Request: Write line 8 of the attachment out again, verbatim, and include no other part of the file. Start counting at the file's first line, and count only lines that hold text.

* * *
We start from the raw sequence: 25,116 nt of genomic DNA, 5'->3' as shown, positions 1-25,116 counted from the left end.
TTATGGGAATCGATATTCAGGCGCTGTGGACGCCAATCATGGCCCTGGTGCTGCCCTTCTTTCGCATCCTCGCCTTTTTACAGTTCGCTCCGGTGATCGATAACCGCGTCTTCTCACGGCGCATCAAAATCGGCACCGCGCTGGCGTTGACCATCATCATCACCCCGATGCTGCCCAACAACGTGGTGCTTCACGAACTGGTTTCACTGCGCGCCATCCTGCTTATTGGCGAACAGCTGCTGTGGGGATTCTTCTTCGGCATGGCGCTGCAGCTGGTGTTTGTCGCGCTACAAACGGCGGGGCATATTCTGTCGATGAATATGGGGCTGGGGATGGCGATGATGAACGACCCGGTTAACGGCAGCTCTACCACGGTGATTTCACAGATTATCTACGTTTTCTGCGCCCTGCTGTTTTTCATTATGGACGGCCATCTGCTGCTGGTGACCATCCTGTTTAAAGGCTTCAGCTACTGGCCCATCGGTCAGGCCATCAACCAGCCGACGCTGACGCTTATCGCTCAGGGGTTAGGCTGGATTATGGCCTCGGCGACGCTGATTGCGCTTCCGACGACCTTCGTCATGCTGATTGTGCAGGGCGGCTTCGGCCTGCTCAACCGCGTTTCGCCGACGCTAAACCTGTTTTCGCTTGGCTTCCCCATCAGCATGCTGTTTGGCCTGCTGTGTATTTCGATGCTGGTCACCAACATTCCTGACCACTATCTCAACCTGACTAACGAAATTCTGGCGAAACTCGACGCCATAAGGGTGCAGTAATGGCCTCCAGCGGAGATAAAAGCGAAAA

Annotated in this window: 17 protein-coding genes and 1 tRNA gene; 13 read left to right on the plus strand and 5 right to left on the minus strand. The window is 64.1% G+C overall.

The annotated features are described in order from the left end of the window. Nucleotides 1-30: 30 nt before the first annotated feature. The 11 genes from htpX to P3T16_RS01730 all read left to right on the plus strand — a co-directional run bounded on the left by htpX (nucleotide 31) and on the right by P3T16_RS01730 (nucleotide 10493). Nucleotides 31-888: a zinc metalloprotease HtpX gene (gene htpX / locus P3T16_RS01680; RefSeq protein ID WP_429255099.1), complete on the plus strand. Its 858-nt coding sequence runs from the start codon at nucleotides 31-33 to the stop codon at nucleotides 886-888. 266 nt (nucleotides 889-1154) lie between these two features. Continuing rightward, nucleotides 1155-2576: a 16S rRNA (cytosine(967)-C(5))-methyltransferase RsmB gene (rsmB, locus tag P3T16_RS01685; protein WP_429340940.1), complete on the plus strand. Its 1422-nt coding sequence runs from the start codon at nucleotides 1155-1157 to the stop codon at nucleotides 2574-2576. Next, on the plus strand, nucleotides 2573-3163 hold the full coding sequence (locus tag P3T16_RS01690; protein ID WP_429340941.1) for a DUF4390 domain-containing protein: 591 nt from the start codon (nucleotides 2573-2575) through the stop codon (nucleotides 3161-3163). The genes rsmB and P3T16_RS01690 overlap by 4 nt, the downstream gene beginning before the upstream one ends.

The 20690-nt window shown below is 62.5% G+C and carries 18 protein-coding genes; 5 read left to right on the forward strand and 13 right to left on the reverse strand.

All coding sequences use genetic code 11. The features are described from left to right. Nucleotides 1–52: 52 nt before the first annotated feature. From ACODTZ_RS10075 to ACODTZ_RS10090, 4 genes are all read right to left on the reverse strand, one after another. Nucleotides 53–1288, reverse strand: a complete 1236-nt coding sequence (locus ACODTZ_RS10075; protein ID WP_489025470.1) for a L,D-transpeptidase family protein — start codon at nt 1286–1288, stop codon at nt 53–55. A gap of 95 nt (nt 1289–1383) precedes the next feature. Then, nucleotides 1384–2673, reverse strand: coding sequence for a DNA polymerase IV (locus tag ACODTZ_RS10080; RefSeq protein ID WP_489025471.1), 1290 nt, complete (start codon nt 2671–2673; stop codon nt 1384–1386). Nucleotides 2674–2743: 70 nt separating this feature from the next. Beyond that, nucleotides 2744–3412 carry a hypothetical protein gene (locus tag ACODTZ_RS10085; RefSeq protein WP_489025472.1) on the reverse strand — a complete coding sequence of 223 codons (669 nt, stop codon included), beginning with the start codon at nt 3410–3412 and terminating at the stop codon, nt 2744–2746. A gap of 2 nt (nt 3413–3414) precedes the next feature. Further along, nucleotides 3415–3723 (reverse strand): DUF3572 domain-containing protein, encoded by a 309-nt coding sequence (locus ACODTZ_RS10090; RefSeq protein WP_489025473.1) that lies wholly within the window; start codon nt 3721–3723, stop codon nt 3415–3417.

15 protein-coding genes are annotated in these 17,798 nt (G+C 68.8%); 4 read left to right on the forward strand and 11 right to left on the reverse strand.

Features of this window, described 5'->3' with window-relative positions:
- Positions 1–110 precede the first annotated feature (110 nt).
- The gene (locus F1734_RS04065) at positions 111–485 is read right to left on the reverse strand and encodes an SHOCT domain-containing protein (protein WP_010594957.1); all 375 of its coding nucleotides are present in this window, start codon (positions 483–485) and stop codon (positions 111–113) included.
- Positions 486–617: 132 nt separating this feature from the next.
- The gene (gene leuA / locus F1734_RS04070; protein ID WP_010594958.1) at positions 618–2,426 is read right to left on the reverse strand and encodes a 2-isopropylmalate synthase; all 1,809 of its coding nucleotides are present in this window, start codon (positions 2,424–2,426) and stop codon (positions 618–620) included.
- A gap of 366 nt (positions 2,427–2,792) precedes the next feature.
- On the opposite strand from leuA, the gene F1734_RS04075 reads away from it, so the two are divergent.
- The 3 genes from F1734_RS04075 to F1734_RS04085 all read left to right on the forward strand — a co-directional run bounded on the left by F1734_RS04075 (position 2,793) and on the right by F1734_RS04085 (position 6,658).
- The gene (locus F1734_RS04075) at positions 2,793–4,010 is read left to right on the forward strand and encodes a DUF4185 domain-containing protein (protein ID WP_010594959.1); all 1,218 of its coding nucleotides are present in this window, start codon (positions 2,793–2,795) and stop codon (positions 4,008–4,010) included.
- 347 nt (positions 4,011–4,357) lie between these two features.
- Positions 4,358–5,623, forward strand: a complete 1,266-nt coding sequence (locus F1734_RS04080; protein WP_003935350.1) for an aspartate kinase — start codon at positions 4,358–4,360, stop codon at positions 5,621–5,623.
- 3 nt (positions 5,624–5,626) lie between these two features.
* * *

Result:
Features of this window, described 5'->3' with window-relative positions: